How is Takayasu’s Arteritis Diagnosed?

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What is Takayasu's arteritis?

Vasculitis is an inflammation of blood vessels. Takayasu's arteritis is one form of vasculitis, in which chronic inflammation affects the walls of the aorta and other large arteries. In later stages the disease leads to thickening of vessel walls, mural edema and mural enhancement. The function of the aorta is to supply blood to the head, arms, internal organs and legs. The inflammation leads to the thickening of the walls with resulting stenosis, or narrowing, of the blood vessel.

Vasculitis, damange of blood vessels by inflammation. Designua / Shutterstock
Vasculitis, damange of blood vessels by inflammation. Designua / Shutterstock

This narrowing of the blood vessels could lead to a reduced blood flood hence less oxygen is transported to the body parts and organs supplied by the artery.  

Symptoms of stenosis can include dizziness, fainting or headaches, chest pain, stroke, heart attack as well as pain when arms and legs are used. During stenosis, smaller vessels grow to allow the transport of blood around the blockage. These vessels are known as collateral vessels, which could help to prevent organ damage.

Another symptom of Takayasu's arteritis includes fevers, a blood pressure difference in both arms caused by stenosis and change in color of legs and hands due to a restricted blood flow. However, these symptoms are not specific and therefore diagnosis could be delayed.

15 year-old female patient with known Takayasu arteritis presented for MRI to investigate back pain. The axial T1-weighted post-gadolinium MRI above shows thickened, enhancing aortic wall, consistent with large vessel vasculitis. Dr Laughlin Dawes, http://www.radpod.org/2007/04/15/takayasu-arteritis
15 year-old female patient with known Takayasu arteritis presented for MRI to investigate back pain. The axial T1-weighted post-gadolinium MRI above shows thickened, enhancing aortic wall, consistent with large vessel vasculitis. Dr Laughlin Dawes, http://www.radpod.org/2007/04/15/takayasu-arteritis/

What causes Takayasu's arteritis and who is at risk?

The causes of Takayasu's arteritis are not known. It is classed as an autoimmune disease, which means the immune systems of the body attacks the blood vessels. Only one in around 200,000 people is affected, mostly at the age of 15-40. Some studies reported that mostly females from East Asia are affected. However, it has now been established that the disease can happen in any country.

Management and diagnosis of Takayasu's arteritis using non-invasive imaging

X-ray angiography or arteriography is the most common procedure for the diagnosis of Takayasu's arteritis. This procedure produces x-ray images of the blood vessels. However, early stages of the disease which could potentially be reversible can sometimes not be detected with this method.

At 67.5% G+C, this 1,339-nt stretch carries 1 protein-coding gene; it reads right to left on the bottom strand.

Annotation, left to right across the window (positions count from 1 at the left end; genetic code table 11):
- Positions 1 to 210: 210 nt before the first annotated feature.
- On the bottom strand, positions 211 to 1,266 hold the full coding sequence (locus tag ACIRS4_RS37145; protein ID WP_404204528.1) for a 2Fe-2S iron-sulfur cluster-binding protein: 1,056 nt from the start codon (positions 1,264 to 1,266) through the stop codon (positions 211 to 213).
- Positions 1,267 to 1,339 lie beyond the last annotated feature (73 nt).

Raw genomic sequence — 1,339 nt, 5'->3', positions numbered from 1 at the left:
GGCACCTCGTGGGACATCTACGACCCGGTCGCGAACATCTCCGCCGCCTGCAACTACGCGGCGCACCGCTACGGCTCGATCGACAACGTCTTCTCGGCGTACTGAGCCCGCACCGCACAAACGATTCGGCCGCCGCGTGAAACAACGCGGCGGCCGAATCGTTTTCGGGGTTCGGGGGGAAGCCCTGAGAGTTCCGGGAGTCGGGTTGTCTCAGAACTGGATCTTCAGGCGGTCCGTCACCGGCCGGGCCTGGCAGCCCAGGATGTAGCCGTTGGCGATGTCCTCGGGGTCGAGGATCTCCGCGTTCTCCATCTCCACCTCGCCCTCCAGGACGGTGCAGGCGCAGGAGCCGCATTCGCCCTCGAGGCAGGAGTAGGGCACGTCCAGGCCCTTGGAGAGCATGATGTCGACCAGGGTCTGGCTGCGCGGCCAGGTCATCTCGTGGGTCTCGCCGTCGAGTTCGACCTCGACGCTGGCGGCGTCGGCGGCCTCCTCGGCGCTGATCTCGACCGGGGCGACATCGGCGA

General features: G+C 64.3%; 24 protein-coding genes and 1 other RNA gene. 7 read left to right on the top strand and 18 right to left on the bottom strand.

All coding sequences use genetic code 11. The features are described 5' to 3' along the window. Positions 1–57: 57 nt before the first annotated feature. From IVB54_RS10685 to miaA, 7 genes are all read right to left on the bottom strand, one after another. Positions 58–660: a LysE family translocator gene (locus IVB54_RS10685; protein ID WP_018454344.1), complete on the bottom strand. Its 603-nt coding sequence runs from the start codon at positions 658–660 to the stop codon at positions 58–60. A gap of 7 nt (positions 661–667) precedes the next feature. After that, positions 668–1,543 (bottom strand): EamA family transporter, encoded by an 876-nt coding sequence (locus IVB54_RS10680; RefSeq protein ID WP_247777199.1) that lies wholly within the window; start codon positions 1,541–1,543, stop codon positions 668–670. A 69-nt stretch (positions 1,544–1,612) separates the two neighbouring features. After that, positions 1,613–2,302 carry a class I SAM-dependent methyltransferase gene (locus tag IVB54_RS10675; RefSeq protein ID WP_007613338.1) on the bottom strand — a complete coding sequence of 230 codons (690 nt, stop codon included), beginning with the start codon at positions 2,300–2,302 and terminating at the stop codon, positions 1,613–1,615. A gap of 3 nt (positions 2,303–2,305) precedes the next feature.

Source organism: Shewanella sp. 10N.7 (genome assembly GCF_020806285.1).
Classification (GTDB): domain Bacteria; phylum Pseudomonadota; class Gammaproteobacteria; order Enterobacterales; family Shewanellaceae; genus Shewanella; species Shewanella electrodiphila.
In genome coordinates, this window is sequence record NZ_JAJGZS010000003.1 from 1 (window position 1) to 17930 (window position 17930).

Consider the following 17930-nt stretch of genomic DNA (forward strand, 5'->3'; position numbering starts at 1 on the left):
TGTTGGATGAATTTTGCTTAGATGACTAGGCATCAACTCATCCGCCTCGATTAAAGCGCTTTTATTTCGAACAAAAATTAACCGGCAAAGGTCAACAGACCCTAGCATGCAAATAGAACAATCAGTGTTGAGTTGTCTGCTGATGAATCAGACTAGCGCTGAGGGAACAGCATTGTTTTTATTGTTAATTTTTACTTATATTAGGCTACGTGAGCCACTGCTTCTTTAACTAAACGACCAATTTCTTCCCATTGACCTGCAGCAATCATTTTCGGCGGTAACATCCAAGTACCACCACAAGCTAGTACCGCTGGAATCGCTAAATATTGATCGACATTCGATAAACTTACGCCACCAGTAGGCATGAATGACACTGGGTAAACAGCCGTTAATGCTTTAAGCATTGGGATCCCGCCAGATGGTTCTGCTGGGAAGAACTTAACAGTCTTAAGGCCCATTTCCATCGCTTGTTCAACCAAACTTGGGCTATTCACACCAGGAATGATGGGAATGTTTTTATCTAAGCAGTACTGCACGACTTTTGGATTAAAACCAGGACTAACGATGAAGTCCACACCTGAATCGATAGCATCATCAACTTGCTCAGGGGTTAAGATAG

Two non-invasive methods have been investigation to evaluate their ability in the early diagnosis of Takayasu's arteritis, magnetic resonance imaging (MRI) and fluorodeoxyglucose positron emission tomography (FDG-PET). With FDG-PET, it is possible to detect high glucose metabolic areas, which are typically seen when inflammation in tissues are present.

MRI produces high resolution images that show features of vascular inflammation. The thickening of vessel walls takes place very early in the inflammatory stage of the disease, which can be detected by MRI. This shows how important MRI is in the detection of early disease stages, when damage is more likely to be reversible.

Previously, intraoperative angiography was the main invasive method for the diagnosis and management of Takayasu´s arteritis. However, it requires a radiographic dye which could impair renal function and therefore it is only used to detect the change of lumen diameter, which occurs at the later stages of the disease.

In a study by Andrews et al. in 2004, it was suggested that the non-invasive methods MRI and FDG-PET can disclose important information about the disease such as the presence of vascular inflammation or the wall thickening compared to the common angiography. Additionally, FDG-PET can identify all inflamed vessel and could be more sensitive measuring continuing blood vessel inflammation compared to conventional methods.

During the study a reversible anatomical change of the vessel wall could be detected in one patient after treatment. Therefore, these methods are not only for the early diagnosis of Takayasu´s arteritis but also the assessment of the effects after a treatment. The study concluded that these non-invasive methods can help to diagnose the disease early on as well as assess response to treatment when compared to other assessment methods or invasive angiography. MRI and FDG-PET could be the future of Takayasu´s arteritis diagnosis and replace invasive angiography in many patients.

In a study by Kumar et al. in 1997, the sensitivity of MR angiography was reported at 91%, accuracy at 86% and a specificity of 81% for detection of aortic arch and aortic arch branch vessel lesions. Furthermore, these figures were similar to the detection of determining the severity of the lesion compared to angiography. Even for patients with prior false negative results, MRA allowed an accurate diagnosis of Takayasu´s arteritis in all patients during the study.

Summary

MRA and FDG-PET have been demonstrated as accurate methods for the diagnosis of early stages of Takayasu´s arteritis as well the ongoing assessment after treatment. As they are non-invasive, risks remain low compared to invasive methods. However, further studies are necessary to evaluate the future use of these methods and eventually replace existing angiography.

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Last Updated: Oct 9, 2019

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